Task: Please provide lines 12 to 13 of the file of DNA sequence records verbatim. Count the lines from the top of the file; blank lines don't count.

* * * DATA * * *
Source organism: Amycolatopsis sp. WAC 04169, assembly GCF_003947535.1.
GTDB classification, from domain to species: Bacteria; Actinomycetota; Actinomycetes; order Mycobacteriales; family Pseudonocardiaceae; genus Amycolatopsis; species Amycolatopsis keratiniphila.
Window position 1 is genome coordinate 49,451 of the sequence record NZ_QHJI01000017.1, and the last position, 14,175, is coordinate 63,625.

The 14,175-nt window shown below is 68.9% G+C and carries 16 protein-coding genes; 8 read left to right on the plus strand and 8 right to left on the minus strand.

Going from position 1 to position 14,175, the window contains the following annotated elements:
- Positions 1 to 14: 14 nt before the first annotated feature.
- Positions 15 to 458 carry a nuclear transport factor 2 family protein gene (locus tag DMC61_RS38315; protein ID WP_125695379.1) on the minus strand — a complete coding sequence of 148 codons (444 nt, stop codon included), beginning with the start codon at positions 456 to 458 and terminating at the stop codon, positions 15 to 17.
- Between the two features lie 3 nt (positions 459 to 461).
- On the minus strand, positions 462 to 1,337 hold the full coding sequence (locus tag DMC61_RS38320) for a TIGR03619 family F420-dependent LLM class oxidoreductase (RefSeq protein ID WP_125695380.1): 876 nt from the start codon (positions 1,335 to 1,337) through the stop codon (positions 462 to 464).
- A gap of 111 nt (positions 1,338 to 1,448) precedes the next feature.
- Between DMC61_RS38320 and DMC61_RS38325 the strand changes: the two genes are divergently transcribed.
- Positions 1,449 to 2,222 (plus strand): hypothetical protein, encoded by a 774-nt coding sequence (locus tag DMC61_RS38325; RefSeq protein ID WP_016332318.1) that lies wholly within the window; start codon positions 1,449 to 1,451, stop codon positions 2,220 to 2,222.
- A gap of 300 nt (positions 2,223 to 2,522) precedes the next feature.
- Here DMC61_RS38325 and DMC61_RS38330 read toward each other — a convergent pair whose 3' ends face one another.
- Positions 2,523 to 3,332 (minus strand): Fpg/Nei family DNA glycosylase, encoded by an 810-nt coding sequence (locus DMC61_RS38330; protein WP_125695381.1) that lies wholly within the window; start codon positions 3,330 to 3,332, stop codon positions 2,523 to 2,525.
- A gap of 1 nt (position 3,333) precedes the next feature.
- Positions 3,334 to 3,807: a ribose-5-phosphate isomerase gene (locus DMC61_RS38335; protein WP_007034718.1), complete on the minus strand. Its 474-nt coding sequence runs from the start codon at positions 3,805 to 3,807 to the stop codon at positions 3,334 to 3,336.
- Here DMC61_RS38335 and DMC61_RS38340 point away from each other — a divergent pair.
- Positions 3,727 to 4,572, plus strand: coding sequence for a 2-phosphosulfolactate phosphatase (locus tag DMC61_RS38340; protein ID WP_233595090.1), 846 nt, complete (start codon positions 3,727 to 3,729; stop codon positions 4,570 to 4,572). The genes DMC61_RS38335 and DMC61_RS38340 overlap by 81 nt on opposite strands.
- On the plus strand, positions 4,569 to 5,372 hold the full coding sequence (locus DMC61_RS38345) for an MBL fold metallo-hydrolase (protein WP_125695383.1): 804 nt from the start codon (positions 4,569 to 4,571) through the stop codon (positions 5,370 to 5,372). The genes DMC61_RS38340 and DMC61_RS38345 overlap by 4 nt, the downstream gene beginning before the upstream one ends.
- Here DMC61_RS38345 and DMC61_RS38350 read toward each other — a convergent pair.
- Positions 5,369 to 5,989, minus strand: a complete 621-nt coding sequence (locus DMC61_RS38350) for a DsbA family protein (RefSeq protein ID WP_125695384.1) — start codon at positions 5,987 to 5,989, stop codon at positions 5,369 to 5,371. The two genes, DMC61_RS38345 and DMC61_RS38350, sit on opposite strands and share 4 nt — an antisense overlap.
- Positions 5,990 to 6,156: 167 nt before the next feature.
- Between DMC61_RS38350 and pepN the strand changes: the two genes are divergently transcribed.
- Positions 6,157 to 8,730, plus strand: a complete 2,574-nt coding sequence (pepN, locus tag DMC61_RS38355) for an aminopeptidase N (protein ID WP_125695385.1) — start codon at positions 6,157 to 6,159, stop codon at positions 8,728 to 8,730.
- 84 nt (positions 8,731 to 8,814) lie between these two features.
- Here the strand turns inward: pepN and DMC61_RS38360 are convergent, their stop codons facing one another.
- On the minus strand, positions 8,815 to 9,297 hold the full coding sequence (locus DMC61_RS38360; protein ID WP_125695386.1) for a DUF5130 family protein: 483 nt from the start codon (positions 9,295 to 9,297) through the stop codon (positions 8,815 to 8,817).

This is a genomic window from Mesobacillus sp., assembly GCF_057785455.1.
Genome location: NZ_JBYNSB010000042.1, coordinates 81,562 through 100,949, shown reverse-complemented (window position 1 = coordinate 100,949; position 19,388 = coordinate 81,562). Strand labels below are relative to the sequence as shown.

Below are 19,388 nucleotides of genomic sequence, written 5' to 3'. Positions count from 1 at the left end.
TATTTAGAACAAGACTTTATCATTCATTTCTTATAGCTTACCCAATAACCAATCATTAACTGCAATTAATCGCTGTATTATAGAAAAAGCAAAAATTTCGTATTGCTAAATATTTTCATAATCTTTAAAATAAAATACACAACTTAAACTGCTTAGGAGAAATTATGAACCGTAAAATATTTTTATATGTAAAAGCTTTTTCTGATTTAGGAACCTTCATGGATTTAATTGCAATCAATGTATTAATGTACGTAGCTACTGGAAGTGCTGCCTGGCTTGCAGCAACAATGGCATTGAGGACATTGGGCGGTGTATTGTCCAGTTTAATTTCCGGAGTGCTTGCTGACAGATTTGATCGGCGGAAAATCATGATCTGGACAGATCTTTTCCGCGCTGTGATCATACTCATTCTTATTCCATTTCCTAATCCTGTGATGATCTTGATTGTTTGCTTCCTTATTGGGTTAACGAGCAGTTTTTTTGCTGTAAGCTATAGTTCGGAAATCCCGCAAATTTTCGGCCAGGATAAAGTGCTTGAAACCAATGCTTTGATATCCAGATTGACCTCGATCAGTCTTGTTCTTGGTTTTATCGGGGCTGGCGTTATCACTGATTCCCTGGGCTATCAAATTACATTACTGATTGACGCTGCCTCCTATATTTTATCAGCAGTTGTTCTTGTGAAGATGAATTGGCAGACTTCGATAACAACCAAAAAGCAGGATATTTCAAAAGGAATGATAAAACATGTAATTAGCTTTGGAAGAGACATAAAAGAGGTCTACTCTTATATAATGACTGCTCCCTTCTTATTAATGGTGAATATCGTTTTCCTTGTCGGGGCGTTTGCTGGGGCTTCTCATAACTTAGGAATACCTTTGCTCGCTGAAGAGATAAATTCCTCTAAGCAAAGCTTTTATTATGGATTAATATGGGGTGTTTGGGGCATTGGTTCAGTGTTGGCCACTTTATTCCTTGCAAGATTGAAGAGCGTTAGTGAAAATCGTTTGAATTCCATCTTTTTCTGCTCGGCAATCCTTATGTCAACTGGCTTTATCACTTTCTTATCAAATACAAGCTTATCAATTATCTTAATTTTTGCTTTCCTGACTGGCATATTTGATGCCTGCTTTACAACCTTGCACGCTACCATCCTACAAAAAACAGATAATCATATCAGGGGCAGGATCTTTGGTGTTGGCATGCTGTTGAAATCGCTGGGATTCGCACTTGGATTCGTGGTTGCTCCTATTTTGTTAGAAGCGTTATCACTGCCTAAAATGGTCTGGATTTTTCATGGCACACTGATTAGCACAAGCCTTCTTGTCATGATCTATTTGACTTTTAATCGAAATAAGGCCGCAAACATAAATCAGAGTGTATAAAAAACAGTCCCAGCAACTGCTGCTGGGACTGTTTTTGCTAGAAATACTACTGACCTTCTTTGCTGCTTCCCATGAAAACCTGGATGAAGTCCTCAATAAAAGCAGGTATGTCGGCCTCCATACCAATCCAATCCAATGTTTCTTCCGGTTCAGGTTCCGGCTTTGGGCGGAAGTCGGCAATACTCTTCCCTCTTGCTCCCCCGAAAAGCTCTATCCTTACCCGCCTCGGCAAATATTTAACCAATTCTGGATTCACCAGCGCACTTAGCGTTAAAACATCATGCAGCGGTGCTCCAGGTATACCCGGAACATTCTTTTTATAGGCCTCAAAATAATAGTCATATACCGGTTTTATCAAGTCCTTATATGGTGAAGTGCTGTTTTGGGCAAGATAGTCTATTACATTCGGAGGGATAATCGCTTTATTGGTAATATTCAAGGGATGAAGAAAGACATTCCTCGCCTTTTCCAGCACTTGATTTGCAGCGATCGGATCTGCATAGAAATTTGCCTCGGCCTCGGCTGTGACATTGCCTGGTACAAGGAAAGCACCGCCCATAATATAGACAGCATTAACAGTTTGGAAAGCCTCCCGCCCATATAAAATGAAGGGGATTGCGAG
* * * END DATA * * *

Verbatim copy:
- Positions 1,449 to 2,222 (plus strand): hypothetical protein, encoded by a 774-nt coding sequence (locus tag DMC61_RS38325; RefSeq protein ID WP_016332318.1) that lies wholly within the window; start codon positions 1,449 to 1,451, stop codon positions 2,220 to 2,222.
- A gap of 300 nt (positions 2,223 to 2,522) precedes the next feature.